Google releases 1,000th Chrome Experiment

To celebrate the 1,000th Chrome Experiment we revisit some milestone projects and demos.

Back in 2009 Google launched its first Chrome Experiment. The Exerpiments drive was intended to showcase the amazing work developers were doing with Standards Based technologies such as HTML5 and JavaScript.

The Experiments project kicked off with just 19 demos. In the intervening years, the community has taken Chrome Experiments to its heart and has contributed some amazing work. And, very recently, the thousandth Experiment has been released.

Experiment #1000

Experiment #1000 is a visualisation of every experiment released. You can explore all 1,000 in a variety of ways, including a real-time code editor and a timeline with selectable tags. Click on the WebGL tag, for example, and you'll see how that technology surged in popularity when it was added to Chrome in 2011.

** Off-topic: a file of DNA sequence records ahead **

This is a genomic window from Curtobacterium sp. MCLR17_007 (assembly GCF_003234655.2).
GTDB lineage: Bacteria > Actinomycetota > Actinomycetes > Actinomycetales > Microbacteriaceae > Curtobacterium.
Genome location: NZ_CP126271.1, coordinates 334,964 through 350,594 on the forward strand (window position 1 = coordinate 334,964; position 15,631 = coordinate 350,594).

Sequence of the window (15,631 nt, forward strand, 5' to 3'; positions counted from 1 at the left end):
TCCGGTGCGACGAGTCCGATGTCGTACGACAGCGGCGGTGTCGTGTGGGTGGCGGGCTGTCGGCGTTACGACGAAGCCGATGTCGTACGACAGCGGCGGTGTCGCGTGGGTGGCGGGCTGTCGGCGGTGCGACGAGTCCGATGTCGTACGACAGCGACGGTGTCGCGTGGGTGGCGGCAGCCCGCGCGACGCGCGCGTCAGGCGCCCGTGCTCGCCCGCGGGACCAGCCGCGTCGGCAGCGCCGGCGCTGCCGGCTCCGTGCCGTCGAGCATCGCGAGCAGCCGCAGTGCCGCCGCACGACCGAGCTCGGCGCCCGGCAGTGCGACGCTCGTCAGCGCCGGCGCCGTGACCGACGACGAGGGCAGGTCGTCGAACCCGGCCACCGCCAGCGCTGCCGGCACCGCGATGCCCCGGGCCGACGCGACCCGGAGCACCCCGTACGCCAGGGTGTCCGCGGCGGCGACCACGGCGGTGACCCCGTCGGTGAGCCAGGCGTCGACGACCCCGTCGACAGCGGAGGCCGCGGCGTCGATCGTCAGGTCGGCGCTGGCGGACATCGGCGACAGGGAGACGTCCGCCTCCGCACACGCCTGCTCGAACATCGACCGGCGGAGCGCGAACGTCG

Site redesign

Along with launching Experiment #1000, the Chrome Experiment site has been redesigned using Polymer. The new site is mobile friendly so scales smoothly across different viewport sizes and orientations.

Here are some Chrome Experiment highlights...

The first Chrome Experiment

Press L to see sharks with frickin' laser beams attached to their heads.

WebGL Aquarium is credited as being the first Chrome Experiment. It was released on December 2013, 2010.

The site – which stands the test of time well – lets you immerse yourself in a beautiful aquarium full of fish, sharks and coral. The demo features 3D models, scene animation, hi-res textures, reflections, and lots more JavaScript and WebGL based trickery.

The most popular Chrome Experiment

Download the code for WebGL Globe and use it to inject life into your data.

Launched on 12 May 2011, WebGL Globe is an open platform for geographic data visualisation. It was built by Google's Data Arts Team.

Our favourite Chrome Experiment

Take a trip around 100,000 stars and be amazed.

100,000 Stars is an interactive visualisation of the stellar neighborhood created for the Google Chrome web browser. It shows the real location of over 100,000 nearby stars

Words: Martin Cooper

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